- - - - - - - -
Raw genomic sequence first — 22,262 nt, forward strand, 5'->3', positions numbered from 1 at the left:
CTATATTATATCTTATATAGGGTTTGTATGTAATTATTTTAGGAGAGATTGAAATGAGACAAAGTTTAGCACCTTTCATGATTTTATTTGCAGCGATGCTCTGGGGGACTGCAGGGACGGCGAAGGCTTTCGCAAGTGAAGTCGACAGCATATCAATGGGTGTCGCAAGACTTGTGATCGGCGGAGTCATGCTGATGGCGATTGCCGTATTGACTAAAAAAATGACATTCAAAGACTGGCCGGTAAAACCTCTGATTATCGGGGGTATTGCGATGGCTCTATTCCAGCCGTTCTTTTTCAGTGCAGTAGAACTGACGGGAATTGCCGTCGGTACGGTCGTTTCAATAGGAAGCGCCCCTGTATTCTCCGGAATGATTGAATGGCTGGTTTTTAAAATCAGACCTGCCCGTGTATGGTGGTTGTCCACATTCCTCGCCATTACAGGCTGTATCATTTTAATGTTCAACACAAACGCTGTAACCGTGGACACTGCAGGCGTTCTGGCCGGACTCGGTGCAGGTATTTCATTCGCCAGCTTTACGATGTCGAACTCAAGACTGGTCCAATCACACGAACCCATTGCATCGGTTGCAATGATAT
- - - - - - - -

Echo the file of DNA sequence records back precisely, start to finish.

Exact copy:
Raw genomic sequence first — 22,262 nt, forward strand, 5'->3', positions numbered from 1 at the left:
CTATATTATATCTTATATAGGGTTTGTATGTAATTATTTTAGGAGAGATTGAAATGAGACAAAGTTTAGCACCTTTCATGATTTTATTTGCAGCGATGCTCTGGGGGACTGCAGGGACGGCGAAGGCTTTCGCAAGTGAAGTCGACAGCATATCAATGGGTGTCGCAAGACTTGTGATCGGCGGAGTCATGCTGATGGCGATTGCCGTATTGACTAAAAAAATGACATTCAAAGACTGGCCGGTAAAACCTCTGATTATCGGGGGTATTGCGATGGCTCTATTCCAGCCGTTCTTTTTCAGTGCAGTAGAACTGACGGGAATTGCCGTCGGTACGGTCGTTTCAATAGGAAGCGCCCCTGTATTCTCCGGAATGATTGAATGGCTGGTTTTTAAAATCAGACCTGCCCGTGTATGGTGGTTGTCCACATTCCTCGCCATTACAGGCTGTATCATTTTAATGTTCAACACAAACGCTGTAACCGTGGACACTGCAGGCGTTCTGGCCGGACTCGGTGCAGGTATTTCATTCGCCAGCTTTACGATGTCGAACTCAAGACTGGTCCAATCACACGAACCCATTGCATCGGTTGCAATGATAT